On The Mic: 5 things to know about addiction

Dhany Osman
·Editor
·4-min read
(PHOTOS: Getty Images / Andrew da Roza)
(PHOTOS: Getty Images / Andrew da Roza)
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SINGAPORE — For those of us who associate addiction with illicit drugs and bad behaviour, it might be surprising to know that those treating addicts see the term from a different perspective.

“The clinical definition doesn’t use the word ‘addiction’ at all. In my field we talk about mental disorders,” said addictions psychotherapist Adrew da Roza during his appearance on Yahoo News Singapore’ “On The Mic” podcast.

“We define, for example, alcoholism or addiction to alcohol as an alcohol use disorder. Just as we define cigarette use as a tobacco use disorder, or substance use disorder if it’s another kind of drug,” he added.

During the interview, da Roza also touched on the types of addiction cases he has seen in Singapore – ranging from gambling to sex addiction – based on his work in private practice with Promises Healthcare and as chairman of We Care Community Services, a charity-based addictions treatment centre.

Here are five things we learnt about addiction from our conversation:

1. Cultural barriers

From his experience practising in Singapore, da Roza said that the stigma surrounding being labelled an addict is a big factor that hinders people from seeking treatment for their addictions.

“Within society, particularly within families, there’s a great reluctance to go see a therapist. A great reluctance for their children to go see a therapist…

“So when people come in (to my clinic), they’re carrying a huge amount amount of shame and a lot of unwillingness to communicate and get behind all that shame.

“There’s also somewhat of a social problem here in Singapore, where people are reluctant to express their feelings anyway… That’s a cultural barrier,” he said.

2. Pandemic’s impact

While the COVID-19 pandemic may have led some drug addicts to seek treatment as their supply of illegal narcotics dried up, it has also led others to develop addictions while spending more time at home, said da Roza.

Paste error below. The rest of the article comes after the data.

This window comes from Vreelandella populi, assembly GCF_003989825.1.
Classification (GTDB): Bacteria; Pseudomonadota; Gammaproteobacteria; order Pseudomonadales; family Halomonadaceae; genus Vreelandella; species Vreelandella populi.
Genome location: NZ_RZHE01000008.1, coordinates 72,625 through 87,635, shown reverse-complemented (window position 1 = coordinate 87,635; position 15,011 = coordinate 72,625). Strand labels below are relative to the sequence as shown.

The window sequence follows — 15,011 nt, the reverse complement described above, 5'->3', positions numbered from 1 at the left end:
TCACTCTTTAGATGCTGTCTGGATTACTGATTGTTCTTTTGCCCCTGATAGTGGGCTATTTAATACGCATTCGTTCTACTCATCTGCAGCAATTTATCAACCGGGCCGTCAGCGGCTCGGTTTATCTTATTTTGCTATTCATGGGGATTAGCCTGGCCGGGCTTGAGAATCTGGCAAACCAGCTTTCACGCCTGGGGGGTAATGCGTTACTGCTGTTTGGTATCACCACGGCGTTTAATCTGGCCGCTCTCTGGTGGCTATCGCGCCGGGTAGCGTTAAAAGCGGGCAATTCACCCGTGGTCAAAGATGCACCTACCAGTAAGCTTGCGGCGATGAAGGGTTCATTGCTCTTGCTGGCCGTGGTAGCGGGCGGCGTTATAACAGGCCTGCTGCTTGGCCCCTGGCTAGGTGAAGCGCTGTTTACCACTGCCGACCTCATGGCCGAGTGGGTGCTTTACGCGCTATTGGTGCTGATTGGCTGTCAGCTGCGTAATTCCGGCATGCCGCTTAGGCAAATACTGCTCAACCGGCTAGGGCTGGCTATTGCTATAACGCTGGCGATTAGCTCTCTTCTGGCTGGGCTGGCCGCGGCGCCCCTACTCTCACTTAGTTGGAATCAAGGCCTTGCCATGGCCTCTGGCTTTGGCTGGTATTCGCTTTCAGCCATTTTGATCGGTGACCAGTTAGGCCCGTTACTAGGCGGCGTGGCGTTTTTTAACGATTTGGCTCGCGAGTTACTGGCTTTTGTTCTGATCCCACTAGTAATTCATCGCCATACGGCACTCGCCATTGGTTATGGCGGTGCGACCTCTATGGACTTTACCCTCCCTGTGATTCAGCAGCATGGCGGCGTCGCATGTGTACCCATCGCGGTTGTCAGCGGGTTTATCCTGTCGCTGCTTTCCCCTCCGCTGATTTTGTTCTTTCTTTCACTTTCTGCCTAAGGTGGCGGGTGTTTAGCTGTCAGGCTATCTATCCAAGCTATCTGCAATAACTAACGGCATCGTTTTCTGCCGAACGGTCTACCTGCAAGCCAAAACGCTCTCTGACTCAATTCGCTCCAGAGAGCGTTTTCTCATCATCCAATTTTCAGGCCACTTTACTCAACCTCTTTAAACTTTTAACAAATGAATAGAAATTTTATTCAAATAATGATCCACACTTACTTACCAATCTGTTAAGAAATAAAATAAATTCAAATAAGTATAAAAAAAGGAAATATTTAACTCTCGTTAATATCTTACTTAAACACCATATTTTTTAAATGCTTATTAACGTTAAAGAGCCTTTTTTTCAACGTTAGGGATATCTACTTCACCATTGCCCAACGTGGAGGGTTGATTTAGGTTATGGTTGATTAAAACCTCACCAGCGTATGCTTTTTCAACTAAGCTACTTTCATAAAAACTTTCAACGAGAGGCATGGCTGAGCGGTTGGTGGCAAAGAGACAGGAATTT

“People who are confined are going to be smoking more, and drinking more, and using the internet more. So that means internet gambling, and pornography and over-shopping.

“They use these activities because they are trying to manage their stress, manage boredom, manage their fear and anxiety and also manage the friction of relationships within their households...

“Now I thought that the flow of clients would slowly dissipate as we opened up. That just has not been the case,” he noted.

3. Porn, a global problem

Highlighting how addiction to pornography sometimes goes under the radar, da Roza pointed to an earlier study from Japan that showed how 30 per cent of heterosexual males aged 18 to 25 had “no desire to have a sexual partner”.

“They are so steeped into porn, they don’t even have sexual functioning... That statistic is totally mirrored in the US and Europe,” he added, while also speculating that the same could likely be true in Singapore.

“The sexual dysfunction (arising) from pornography is a global problem. As is the inability to connect with the opposite sex, if you’re heterosexual, or same sex, if you’re not. This is a major public health problem, no doubt,” said da Roza.

4. Are people slaves to addiction?

Asked about whether sex addicts who end up committing crimes have any control over their behaviour, da Roza said, “If someone is acting out, as we call it, and it’s illegal – voyeurism, frotteurism, exhibitionism – I’m compelled to do it.

“Now I may compartmentalise the fact that there are victims, I may convince myself that there are no victims if I don’t get caught... but it’s not that I can’t figure out that this is a crime, that I could get caught, that the repercussions could be horrible to me. I just do it anyway.”

5. What can be done?

On how the authorities in Singapore can do more to tackle addiction, da Roza pointed to public education as a key factor.

He noted that this includes educating people on the responsible use of alcohol; better instruction in schools about sexuality, sensuality and healthy intimacy; as well as having more parental engagement in sex education.

Pointing to the government’s See The True Me campaign, which encourages people to see past others’ disabilities, da Roza suggested that this be expanded to those suffering from addiction issues as it could help erase some of the stigma blocking them from seeking treatment.

“I think the final thing is that we can’t continue to keep ratcheting up laws and making things more punitive. Because people with addictions do not respond to punitive measures. They have a proclivity not to respond to punitive measures...

“(We) have to find a much better solution than just ratcheting up laws and throwing people in jail for long periods of time for upskirting and so on,” he added.

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